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Design of a soft, parallel end-effector applied to robot-guided ultrasound interventions

Research output: Chapter in Book/Report/Conference proceedingOther chapter contribution

Lukas Lindenroth, Avinash Soor, Jack Hutchinson, Amber Shafi, Junghwan Back, Kawal Rhode, Hongbin Liu

Original languageEnglish
Title of host publicationIROS 2017 - IEEE/RSJ International Conference on Intelligent Robots and Systems
PublisherInstitute of Electrical and Electronics Engineers Inc.
Pages3716-3721
Number of pages6
Volume2017-September
ISBN (Electronic)9781538626825
DOIs
Publication statusPublished - 13 Dec 2017
Event2017 IEEE/RSJ International Conference on Intelligent Robots and Systems, IROS 2017 - Vancouver, Canada
Duration: 24 Sep 201728 Sep 2017

Conference

Conference2017 IEEE/RSJ International Conference on Intelligent Robots and Systems, IROS 2017
CountryCanada
CityVancouver
Period24/09/201728/09/2017

King's Authors

Abstract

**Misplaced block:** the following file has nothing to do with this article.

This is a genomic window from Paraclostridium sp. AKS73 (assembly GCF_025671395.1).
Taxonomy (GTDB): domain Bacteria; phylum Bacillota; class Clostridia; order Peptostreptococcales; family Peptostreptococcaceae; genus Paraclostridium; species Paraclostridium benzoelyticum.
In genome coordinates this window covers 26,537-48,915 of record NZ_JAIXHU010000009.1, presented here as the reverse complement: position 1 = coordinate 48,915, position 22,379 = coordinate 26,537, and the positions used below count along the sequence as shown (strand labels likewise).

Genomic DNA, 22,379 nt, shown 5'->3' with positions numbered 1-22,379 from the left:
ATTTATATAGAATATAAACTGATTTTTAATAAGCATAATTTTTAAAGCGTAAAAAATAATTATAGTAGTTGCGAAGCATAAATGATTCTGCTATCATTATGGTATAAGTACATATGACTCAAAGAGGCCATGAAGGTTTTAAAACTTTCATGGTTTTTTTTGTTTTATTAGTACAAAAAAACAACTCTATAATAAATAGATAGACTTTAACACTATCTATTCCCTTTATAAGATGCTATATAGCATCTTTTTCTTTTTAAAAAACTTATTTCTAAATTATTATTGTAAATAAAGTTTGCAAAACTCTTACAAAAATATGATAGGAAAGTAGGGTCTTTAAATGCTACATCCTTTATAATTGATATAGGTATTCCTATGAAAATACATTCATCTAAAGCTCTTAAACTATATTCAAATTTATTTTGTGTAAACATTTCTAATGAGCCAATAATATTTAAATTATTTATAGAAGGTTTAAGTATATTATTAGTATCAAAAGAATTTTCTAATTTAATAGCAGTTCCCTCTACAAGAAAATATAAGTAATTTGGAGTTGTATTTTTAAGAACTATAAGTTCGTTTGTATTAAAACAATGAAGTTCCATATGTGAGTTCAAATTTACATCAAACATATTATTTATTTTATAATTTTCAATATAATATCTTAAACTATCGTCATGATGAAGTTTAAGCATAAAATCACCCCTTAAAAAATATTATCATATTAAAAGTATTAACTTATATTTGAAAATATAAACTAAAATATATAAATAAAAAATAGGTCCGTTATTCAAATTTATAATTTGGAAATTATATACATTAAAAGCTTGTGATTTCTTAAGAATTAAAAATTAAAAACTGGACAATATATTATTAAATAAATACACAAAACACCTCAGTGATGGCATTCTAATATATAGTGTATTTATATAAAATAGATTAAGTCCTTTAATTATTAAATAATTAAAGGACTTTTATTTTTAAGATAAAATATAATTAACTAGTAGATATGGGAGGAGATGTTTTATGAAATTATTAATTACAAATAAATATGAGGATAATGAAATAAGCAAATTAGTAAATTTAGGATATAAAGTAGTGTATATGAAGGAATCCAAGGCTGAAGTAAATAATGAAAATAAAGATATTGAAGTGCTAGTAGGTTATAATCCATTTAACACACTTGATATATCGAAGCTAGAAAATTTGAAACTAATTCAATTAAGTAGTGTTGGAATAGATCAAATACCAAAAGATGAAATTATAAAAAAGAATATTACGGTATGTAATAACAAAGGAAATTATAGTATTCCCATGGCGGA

Medical ultrasound imaging robotics systems often comprise of complex control architectures and hardware integration to enable safe human robot interaction. In this paper, we investigate the applicability of a soft robotic end-effector for ultrasound intervention. A novel, parallel design is derived based on the medical requirements, which addresses common shortcomings in both robotic ultrasound systems and soft robotic devices. Individual actuators are developed and characterized and the performance of the overall platform is evaluated in regards to its stiffness and steerability. It is shown that the platform comprises relatively high longitudinal and transversal stiffness, while still being compliant enough to ensure the safety of the patient. The shear stiffness of the platform is 4.2 times greater than the shear stiffness of an individual actuator. The platform is capable of applying loadings of 10N along its longitudinal axis, which makes it suitable for the given application. Furthermore, the workspace of the platform is suitable to robot-guided ultrasound with a maximum platform rotation range of ±14.8°, while only moving ±7mm in space.

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